I am in the progress of trying to write a C++ (Visual C++ compile) program that dynamically reads in files from a series of sub directories that the user inputs. I am trying to catenate several strings together to prevent to many input request from the user. I could probably use the strcat function at this point and get the desired result, but at this point I really just want to know why my custom function isn't working. Below as recommended is a test program I wrote to help assess the situation, but this is just one of the many variations I have tried. The problem is besides giving me an error it does all the output, but it never gives me the desired result for output (C:\somedirectory\content\). I'm a newb with c++ and even more with using pointers in c++ so any input on the subject would be appreciated.
No Debug
ERROR: Run-Time Check Failure #2 - Stack around the variable 'adir' was corrupted.
during Debug
ERROR: Run-Time Check Failure #2 - Stack around the variable 'sub' was corrupted.

// function call in main
len = cat(&dir,&adir,&subdir);

int cat(char **lawl, char **catftw, char **sub)
{
int lens,lenm,tlen,x;
for(x=0;catftw[x]!=0;x++);
lenm = x;
for(x=0;sub[x]!=0;x++);
lens = x;
tlen = lenm + lens;
*lawl = new char[tlen];
for(x=0;x<lenm;x++)
	{
	lawl[x] = catftw[x];
	}
for(x=lenm;x<tlen;x++)
	{
	lawl[x] = sub[x - lenm];
	}
return tlen;
}

The whole test program including output for testing

#include<iostream>
using namespace std;

int cat(char **lawl, char **catftw, char **sub); 

int main()
{
char *adir = {"C:\\somedirectory\\"}, *subdir = {"content\\"}, *dir; int len;// pretty sure these char values are not initialized correctly
cout << adir << endl << subdir << endl;
len = cat(&dir,&adir,&subdir); // when properly initialized and passed no error in build but stops fails after getting lenths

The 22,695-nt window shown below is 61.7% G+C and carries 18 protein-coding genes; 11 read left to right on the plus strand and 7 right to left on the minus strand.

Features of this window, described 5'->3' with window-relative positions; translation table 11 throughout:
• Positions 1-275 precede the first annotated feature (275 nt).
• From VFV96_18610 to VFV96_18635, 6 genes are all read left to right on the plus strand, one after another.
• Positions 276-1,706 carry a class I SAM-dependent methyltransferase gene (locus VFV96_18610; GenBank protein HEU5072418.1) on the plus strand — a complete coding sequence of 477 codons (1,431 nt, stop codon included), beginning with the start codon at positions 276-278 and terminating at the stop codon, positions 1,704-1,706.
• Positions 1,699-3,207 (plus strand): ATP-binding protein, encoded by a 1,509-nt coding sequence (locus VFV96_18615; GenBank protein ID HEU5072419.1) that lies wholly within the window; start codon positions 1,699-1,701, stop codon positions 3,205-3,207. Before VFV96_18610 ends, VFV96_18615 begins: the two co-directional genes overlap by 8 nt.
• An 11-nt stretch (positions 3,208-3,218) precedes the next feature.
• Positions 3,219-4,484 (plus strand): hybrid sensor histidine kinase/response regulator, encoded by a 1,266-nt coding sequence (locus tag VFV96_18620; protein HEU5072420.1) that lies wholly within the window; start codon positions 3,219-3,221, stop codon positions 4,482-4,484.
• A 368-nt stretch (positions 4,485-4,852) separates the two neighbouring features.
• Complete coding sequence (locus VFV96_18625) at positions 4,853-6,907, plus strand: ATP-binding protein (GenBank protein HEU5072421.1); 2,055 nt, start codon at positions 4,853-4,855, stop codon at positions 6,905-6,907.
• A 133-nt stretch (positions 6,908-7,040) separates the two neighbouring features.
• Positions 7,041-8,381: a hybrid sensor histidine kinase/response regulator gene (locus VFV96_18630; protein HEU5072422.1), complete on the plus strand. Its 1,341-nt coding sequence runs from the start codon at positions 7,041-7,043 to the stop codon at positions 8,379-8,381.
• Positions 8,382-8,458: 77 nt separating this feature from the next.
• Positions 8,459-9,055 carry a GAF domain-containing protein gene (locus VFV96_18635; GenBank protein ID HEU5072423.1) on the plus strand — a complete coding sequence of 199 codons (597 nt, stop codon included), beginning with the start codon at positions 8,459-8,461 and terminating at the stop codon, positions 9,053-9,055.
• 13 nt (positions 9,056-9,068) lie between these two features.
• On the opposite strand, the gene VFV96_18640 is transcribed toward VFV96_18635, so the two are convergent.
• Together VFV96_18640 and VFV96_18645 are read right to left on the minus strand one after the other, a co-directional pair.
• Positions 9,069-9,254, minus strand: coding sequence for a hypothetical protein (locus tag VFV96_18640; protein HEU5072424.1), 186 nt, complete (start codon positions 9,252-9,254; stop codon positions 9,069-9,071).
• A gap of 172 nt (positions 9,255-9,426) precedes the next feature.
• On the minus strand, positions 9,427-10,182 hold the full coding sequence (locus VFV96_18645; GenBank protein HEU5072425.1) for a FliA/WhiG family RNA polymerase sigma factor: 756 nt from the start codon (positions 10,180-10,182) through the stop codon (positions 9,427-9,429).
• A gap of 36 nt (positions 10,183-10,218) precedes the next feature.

cout << len << endl << dir << endl;
return 0;
}


int cat(char **lawl, char **catftw, char **sub)
{
int lens,lenm,tlen,x;           //Counters are giving wrong variables when initialized value as pointer but program runs further
for(x=0;catftw[x]!=0;x++);
lenm = x;
cout << lenm << endl;
for(x=0;sub[x]!=0;x++);
lens = x;
cout << lens << endl;
tlen = lenm + lens;
cout << tlen << endl;
*lawl = new char[tlen];
for(x=0;x<lenm;x++) //possibly writing null character
	{
	lawl[x] = catftw[x]; //gives error when catftw properly initialized cannot convert char to char*
	}
cout << *lawl << endl;
for(x=lenm;x<tlen;x++)// possibly looping to much creating error
	{
	lawl[x] = sub[x - lenm];// when I started overwriting lawl at zero this worked with a build but at no other point 
	}
cout << *lawl << endl;


return tlen;
}

Thank You for your time. Please tell me anything that you think I should do differently in my code or posting.

the function does not need double star pointers (pointers to pointers). Therefore this line will not work right for(x=0;catftw[x]!=0;x++); >>lawl[x] = catftw[x]; //gives error when catftw properly initialized

As Gomer Pyle would have said: "Surprise, surprise surprise". lawl is a double star pointer and that line is treating it as a single star pointer.

try this version

int cat(char **lawl, const char *catftw, const char *sub); 

int main()
{
    char adir[] = {"C:\\somedirectory\\"};
    char subdir[] = {"content\\"};
    char *dir; 
    int len;// pretty sure these char values are not initialized correctly
    cout << adir << endl << subdir << endl;
    len = cat(&dir,adir,subdir); // when properly initialized and passed no error in build but stops fails after getting lenths
    cout << len << "\n" << dir << "\n";
    return 0;
}


int cat(char **lawl, const char *catftw, const char *sub)
{
    int lens,lenm,tlen,x;
    char* ptr;
    for(x=0;catftw[x]!=0;x++)
        ;
    lenm = x;
    cout << lenm << endl;
    for(x=0;sub[x]!=0;x++)
        ;
    lens = x;
    cout << lens << endl;
    tlen = lenm + lens + 1;
    cout << tlen << endl;
    *lawl = new char[tlen];
    ptr = *lawl;
    while(*catftw)
	{
	    *ptr++ = *catftw++;
	}
    cout << *lawl << endl;
    while(*sub)
	{
	    *ptr++ = *sub++;
	}
    *ptr = '\0'; // null terminate the string
    cout << *lawl << endl;


return tlen;
}
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